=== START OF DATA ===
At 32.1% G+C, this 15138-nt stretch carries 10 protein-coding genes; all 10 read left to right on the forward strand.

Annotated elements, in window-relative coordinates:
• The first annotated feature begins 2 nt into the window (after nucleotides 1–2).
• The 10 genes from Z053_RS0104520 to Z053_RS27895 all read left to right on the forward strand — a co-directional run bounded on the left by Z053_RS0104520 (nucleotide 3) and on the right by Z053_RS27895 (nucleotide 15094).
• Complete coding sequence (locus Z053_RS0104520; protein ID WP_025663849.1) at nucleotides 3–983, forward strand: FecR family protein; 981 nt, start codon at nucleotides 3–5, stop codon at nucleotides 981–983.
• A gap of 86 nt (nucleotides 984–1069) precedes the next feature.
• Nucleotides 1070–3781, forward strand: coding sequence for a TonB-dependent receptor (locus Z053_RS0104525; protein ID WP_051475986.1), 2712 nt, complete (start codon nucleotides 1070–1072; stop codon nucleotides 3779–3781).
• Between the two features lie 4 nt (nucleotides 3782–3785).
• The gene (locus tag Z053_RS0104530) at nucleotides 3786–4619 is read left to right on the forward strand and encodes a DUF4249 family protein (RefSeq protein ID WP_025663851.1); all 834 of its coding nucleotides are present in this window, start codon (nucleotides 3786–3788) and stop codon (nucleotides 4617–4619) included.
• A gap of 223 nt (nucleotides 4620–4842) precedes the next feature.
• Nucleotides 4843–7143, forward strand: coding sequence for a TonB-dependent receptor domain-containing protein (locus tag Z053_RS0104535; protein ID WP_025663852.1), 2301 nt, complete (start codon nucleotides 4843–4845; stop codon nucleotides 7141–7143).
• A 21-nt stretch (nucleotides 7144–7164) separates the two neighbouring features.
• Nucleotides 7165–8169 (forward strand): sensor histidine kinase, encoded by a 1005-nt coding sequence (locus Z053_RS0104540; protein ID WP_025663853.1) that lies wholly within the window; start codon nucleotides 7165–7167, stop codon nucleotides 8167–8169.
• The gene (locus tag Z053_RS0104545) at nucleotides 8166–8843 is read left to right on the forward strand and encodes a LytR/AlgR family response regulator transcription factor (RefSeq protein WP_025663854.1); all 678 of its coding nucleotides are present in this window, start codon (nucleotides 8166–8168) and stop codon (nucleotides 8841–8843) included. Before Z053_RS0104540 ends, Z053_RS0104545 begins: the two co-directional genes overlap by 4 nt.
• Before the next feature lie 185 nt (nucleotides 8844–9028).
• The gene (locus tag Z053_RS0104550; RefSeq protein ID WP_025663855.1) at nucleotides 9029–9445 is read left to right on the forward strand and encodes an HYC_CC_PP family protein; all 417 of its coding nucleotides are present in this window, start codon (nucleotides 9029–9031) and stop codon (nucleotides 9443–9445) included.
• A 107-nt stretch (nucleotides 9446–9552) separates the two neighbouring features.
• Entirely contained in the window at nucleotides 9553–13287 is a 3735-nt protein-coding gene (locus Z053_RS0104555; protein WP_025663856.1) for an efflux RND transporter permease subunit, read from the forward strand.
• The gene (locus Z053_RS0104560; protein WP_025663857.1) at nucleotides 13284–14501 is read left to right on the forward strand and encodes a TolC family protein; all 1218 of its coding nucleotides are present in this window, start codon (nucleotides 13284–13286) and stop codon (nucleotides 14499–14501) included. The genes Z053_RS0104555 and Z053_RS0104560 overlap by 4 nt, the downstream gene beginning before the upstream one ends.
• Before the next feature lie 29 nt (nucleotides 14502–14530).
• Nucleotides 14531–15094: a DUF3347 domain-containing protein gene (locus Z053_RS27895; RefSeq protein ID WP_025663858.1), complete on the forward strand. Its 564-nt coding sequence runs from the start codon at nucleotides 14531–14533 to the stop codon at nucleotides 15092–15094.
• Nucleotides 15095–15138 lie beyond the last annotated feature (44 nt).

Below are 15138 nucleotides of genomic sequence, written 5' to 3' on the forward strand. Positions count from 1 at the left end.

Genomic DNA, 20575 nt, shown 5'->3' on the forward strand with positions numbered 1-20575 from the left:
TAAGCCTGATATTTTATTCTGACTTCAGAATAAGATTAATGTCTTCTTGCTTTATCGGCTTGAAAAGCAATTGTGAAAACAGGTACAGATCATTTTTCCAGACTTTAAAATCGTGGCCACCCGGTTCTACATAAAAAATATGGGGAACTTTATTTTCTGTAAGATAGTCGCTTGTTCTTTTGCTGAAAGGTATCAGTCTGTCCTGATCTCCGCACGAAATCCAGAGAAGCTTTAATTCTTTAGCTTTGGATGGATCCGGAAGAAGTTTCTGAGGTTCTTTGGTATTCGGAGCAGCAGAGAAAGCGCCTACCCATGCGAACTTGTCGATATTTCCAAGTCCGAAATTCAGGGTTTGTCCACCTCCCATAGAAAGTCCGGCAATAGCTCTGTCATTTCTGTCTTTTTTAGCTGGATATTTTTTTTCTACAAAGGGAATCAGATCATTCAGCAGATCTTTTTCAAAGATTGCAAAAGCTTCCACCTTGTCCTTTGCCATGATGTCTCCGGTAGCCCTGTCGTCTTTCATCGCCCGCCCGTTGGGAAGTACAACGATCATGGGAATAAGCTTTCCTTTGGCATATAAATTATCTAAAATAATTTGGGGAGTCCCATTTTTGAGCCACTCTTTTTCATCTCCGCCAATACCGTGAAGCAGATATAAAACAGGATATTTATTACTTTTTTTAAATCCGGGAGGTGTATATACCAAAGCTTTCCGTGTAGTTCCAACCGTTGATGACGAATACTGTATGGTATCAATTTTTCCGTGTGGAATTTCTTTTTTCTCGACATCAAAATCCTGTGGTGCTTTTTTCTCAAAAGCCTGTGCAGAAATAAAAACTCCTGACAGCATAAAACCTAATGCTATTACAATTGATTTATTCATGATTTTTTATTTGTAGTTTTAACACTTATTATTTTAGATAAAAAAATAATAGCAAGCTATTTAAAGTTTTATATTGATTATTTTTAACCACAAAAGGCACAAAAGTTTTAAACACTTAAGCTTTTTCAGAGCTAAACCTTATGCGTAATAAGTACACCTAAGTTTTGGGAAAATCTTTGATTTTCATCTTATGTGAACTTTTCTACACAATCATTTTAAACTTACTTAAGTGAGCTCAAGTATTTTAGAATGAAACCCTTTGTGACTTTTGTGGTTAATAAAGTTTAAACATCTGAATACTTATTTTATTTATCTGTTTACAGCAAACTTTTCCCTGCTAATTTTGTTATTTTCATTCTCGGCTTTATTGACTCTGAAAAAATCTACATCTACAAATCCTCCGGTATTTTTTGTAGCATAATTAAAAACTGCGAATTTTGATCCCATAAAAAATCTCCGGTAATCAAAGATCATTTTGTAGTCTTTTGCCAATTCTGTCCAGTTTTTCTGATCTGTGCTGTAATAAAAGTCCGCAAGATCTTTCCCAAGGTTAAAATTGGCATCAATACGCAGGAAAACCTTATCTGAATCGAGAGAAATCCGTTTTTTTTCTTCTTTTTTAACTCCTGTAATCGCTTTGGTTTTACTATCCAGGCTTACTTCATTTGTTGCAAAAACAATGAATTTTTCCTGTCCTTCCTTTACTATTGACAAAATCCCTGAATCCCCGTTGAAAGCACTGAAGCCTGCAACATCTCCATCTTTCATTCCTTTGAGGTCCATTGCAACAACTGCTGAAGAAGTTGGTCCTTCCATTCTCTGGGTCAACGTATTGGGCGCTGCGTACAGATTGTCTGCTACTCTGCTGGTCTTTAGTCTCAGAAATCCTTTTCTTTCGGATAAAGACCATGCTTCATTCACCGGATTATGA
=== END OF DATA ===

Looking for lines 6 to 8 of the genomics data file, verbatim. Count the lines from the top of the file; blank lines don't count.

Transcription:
• A gap of 86 nt (nucleotides 984–1069) precedes the next feature.
• Nucleotides 1070–3781, forward strand: coding sequence for a TonB-dependent receptor (locus Z053_RS0104525; protein ID WP_051475986.1), 2712 nt, complete (start codon nucleotides 1070–1072; stop codon nucleotides 3779–3781).
• Between the two features lie 4 nt (nucleotides 3782–3785).